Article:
like

Above: A view of the like icon on an Instagram. Credit: Oscopic.

Likes

What is this thing we do called liking? Asks my colleague Diego Ferrari. Is liking an impulse? A compulsion? A pleasantry? Likes have become almost a primary adjunct to the still photo image--even more so than the ubiquitous hashtag. If I post a photo on Instagram it begins to accrue likes. The more interesting, original, poignant, funny, etc., then the more likes I will probably receive from others. Liking a photo requires the user to tap on an icon of a heart. Liking a post is a way of acknowledging and encouraging a user. Likes are an index of humanization really: a record of all the people who have scrutinized a post and found it to be pleasing. A list of likes is a basic record of the people who feel that they have gained something, however slight, from seeing one's post. Of course, for some users, liking is an automatic response--some people like almost every photo they see. Others are more judicious and like only a small proportion of the posts that they see. In a way, liking relieves the weight of a duty. Once the posts of my friends have been liked, I can relax--I have done my required interactions. From a photo-history perspective this phenomenon of a photo displayed, together with a statistic for the number of people who like it, is very new. Will this popularity indexing become pervasive? Will liking take its place in the photo-art gallery too? Today, if we want to see a photo liberated from such encumbrances as the hashtag, the like, and the comment, then the place to find it is the art gallery wall. This is one environment where we can still encounter a photo-image in repose, surrounded only by the warm glow of cultural cachet.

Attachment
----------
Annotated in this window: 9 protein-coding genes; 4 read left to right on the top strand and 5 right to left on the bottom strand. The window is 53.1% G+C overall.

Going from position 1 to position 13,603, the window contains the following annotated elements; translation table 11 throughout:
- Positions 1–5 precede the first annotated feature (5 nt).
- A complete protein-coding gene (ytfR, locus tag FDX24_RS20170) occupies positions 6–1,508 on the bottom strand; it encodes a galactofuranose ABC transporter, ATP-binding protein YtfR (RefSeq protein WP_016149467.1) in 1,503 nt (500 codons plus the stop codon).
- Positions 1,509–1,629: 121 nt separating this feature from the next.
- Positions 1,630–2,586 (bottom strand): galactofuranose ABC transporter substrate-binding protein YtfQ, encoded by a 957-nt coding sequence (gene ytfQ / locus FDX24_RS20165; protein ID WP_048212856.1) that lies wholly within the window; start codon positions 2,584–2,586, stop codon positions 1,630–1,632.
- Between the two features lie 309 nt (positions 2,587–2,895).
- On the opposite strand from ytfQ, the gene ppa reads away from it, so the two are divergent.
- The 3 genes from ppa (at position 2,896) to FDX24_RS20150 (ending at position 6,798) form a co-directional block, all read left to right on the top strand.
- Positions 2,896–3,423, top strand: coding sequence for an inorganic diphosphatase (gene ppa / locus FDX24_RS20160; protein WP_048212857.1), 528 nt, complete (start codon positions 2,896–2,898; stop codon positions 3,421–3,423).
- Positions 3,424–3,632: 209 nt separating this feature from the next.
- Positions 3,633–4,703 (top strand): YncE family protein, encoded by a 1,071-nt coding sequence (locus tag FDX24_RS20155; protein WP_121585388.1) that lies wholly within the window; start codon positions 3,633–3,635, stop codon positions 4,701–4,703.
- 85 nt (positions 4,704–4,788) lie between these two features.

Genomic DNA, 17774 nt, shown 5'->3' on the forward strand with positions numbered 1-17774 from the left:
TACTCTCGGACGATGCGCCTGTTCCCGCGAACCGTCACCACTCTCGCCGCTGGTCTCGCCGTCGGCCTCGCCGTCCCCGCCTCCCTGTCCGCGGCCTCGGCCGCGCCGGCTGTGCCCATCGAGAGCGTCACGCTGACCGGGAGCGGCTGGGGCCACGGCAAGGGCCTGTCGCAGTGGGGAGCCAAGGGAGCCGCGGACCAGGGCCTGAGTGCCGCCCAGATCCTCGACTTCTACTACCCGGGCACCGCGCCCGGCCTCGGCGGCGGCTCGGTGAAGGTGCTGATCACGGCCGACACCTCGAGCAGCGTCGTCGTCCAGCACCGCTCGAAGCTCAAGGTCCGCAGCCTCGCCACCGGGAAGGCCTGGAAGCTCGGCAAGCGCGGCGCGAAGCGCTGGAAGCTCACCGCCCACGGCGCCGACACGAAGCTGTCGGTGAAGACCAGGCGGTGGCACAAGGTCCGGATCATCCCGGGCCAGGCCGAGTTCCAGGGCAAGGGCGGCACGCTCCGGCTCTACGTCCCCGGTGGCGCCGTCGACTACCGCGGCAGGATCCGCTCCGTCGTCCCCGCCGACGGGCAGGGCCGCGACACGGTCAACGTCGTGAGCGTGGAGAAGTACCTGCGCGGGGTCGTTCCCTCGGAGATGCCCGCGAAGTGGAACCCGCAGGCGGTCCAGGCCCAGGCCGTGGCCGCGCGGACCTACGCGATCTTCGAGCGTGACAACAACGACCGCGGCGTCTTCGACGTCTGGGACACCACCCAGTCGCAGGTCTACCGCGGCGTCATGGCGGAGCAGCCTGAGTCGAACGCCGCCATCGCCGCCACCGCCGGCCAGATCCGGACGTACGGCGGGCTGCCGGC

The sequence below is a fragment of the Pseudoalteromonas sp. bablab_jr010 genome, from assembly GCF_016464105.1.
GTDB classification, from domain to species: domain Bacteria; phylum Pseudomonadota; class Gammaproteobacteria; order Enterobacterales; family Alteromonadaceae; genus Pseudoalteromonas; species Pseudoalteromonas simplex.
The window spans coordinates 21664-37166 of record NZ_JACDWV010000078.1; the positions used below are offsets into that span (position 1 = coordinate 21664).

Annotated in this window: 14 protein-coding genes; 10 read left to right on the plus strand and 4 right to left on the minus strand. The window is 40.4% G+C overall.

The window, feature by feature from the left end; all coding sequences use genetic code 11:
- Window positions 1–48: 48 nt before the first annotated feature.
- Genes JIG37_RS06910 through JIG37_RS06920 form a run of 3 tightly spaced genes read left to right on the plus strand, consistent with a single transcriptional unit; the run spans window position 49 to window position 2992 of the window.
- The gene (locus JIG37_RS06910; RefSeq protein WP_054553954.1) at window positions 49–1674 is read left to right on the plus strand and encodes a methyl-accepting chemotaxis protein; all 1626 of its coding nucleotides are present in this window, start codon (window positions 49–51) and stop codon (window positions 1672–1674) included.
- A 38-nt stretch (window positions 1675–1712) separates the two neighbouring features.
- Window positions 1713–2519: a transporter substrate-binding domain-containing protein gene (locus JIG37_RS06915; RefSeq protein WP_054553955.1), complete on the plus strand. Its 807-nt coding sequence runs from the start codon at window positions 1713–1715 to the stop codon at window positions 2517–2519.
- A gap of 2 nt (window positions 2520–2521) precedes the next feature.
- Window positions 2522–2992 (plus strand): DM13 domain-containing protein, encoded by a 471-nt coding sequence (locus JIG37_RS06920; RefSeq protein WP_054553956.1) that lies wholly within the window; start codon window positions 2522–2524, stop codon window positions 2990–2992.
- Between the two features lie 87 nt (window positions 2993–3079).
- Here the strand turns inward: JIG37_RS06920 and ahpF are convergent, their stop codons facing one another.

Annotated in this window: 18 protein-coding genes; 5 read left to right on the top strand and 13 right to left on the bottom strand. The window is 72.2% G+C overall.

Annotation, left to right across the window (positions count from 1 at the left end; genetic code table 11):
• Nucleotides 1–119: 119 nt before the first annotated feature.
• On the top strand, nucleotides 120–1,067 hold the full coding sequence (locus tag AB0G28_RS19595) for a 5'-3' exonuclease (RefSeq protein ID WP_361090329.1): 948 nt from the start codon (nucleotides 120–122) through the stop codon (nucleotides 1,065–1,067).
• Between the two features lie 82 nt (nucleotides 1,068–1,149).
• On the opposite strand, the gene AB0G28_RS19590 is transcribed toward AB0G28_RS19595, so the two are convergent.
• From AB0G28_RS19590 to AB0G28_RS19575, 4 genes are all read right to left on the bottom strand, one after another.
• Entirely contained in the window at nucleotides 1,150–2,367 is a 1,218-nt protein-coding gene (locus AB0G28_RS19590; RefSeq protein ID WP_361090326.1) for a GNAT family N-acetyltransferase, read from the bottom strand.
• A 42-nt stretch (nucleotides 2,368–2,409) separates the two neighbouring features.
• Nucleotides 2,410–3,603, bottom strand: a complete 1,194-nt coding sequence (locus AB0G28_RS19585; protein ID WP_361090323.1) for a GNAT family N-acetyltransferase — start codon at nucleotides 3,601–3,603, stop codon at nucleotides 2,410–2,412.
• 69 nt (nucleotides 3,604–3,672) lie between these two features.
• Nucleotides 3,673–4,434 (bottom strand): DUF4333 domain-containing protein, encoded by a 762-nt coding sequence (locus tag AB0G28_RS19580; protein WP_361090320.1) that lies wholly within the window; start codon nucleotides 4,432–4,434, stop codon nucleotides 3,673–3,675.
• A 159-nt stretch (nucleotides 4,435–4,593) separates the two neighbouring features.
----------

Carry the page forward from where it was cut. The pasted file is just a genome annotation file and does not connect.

(4 December 2019)